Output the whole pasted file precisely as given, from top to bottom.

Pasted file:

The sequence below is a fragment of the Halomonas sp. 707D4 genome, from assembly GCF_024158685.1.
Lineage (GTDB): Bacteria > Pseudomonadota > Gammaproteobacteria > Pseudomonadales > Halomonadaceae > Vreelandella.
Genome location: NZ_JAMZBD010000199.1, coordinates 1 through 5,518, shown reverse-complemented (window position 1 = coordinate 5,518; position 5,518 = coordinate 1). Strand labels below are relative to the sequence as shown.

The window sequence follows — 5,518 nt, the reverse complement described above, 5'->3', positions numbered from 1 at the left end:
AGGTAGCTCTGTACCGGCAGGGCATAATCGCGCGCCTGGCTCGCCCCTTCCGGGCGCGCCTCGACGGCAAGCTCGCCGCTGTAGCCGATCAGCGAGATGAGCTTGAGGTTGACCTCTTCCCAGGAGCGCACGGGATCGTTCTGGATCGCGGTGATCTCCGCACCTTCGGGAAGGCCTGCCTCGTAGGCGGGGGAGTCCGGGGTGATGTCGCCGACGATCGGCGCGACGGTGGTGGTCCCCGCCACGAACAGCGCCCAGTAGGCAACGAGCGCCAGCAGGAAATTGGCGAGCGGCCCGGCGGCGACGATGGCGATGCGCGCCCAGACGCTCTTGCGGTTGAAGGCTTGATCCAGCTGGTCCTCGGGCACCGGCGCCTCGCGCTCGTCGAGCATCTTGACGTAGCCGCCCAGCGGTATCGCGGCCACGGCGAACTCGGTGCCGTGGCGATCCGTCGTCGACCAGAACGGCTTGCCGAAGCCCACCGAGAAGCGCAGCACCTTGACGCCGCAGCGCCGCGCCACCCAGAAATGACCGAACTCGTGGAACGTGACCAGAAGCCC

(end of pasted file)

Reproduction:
The sequence below is a fragment of the Halomonas sp. 707D4 genome, from assembly GCF_024158685.1.
Lineage (GTDB): Bacteria > Pseudomonadota > Gammaproteobacteria > Pseudomonadales > Halomonadaceae > Vreelandella.
Genome location: NZ_JAMZBD010000199.1, coordinates 1 through 5,518, shown reverse-complemented (window position 1 = coordinate 5,518; position 5,518 = coordinate 1). Strand labels below are relative to the sequence as shown.

The window sequence follows — 5,518 nt, the reverse complement described above, 5'->3', positions numbered from 1 at the left end:
AGGTAGCTCTGTACCGGCAGGGCATAATCGCGCGCCTGGCTCGCCCCTTCCGGGCGCGCCTCGACGGCAAGCTCGCCGCTGTAGCCGATCAGCGAGATGAGCTTGAGGTTGACCTCTTCCCAGGAGCGCACGGGATCGTTCTGGATCGCGGTGATCTCCGCACCTTCGGGAAGGCCTGCCTCGTAGGCGGGGGAGTCCGGGGTGATGTCGCCGACGATCGGCGCGACGGTGGTGGTCCCCGCCACGAACAGCGCCCAGTAGGCAACGAGCGCCAGCAGGAAATTGGCGAGCGGCCCGGCGGCGACGATGGCGATGCGCGCCCAGACGCTCTTGCGGTTGAAGGCTTGATCCAGCTGGTCCTCGGGCACCGGCGCCTCGCGCTCGTCGAGCATCTTGACGTAGCCGCCCAGCGGTATCGCGGCCACGGCGAACTCGGTGCCGTGGCGATCCGTCGTCGACCAGAACGGCTTGCCGAAGCCCACCGAGAAGCGCAGCACCTTGACGCCGCAGCGCCGCGCCACCCAGAAATGACCGAACTCGTGGAACGTGACCAGAAGCCC